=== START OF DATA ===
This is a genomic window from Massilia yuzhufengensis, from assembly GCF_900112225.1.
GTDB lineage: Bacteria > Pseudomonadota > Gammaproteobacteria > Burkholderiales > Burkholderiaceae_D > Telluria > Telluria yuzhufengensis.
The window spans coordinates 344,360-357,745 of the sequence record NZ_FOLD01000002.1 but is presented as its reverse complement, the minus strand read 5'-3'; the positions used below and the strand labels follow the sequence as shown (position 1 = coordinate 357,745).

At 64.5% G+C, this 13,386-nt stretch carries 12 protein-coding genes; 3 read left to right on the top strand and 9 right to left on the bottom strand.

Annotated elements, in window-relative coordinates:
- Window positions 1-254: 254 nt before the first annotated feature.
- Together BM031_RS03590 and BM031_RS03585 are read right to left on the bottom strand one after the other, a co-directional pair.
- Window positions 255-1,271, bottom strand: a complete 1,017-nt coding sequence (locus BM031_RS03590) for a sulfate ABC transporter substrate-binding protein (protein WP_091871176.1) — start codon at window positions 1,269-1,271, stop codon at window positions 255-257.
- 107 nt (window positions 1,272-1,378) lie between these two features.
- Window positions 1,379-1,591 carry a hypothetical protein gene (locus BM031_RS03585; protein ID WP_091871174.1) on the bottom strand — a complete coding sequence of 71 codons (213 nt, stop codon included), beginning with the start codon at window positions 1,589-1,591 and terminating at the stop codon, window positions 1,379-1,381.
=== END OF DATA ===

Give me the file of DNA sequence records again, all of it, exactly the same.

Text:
This is a genomic window from Massilia yuzhufengensis, from assembly GCF_900112225.1.
GTDB lineage: Bacteria > Pseudomonadota > Gammaproteobacteria > Burkholderiales > Burkholderiaceae_D > Telluria > Telluria yuzhufengensis.
The window spans coordinates 344,360-357,745 of the sequence record NZ_FOLD01000002.1 but is presented as its reverse complement, the minus strand read 5'-3'; the positions used below and the strand labels follow the sequence as shown (position 1 = coordinate 357,745).

At 64.5% G+C, this 13,386-nt stretch carries 12 protein-coding genes; 3 read left to right on the top strand and 9 right to left on the bottom strand.

Annotated elements, in window-relative coordinates:
- Window positions 1-254: 254 nt before the first annotated feature.
- Together BM031_RS03590 and BM031_RS03585 are read right to left on the bottom strand one after the other, a co-directional pair.
- Window positions 255-1,271, bottom strand: a complete 1,017-nt coding sequence (locus BM031_RS03590) for a sulfate ABC transporter substrate-binding protein (protein WP_091871176.1) — start codon at window positions 1,269-1,271, stop codon at window positions 255-257.
- 107 nt (window positions 1,272-1,378) lie between these two features.
- Window positions 1,379-1,591 carry a hypothetical protein gene (locus BM031_RS03585; protein ID WP_091871174.1) on the bottom strand — a complete coding sequence of 71 codons (213 nt, stop codon included), beginning with the start codon at window positions 1,589-1,591 and terminating at the stop codon, window positions 1,379-1,381.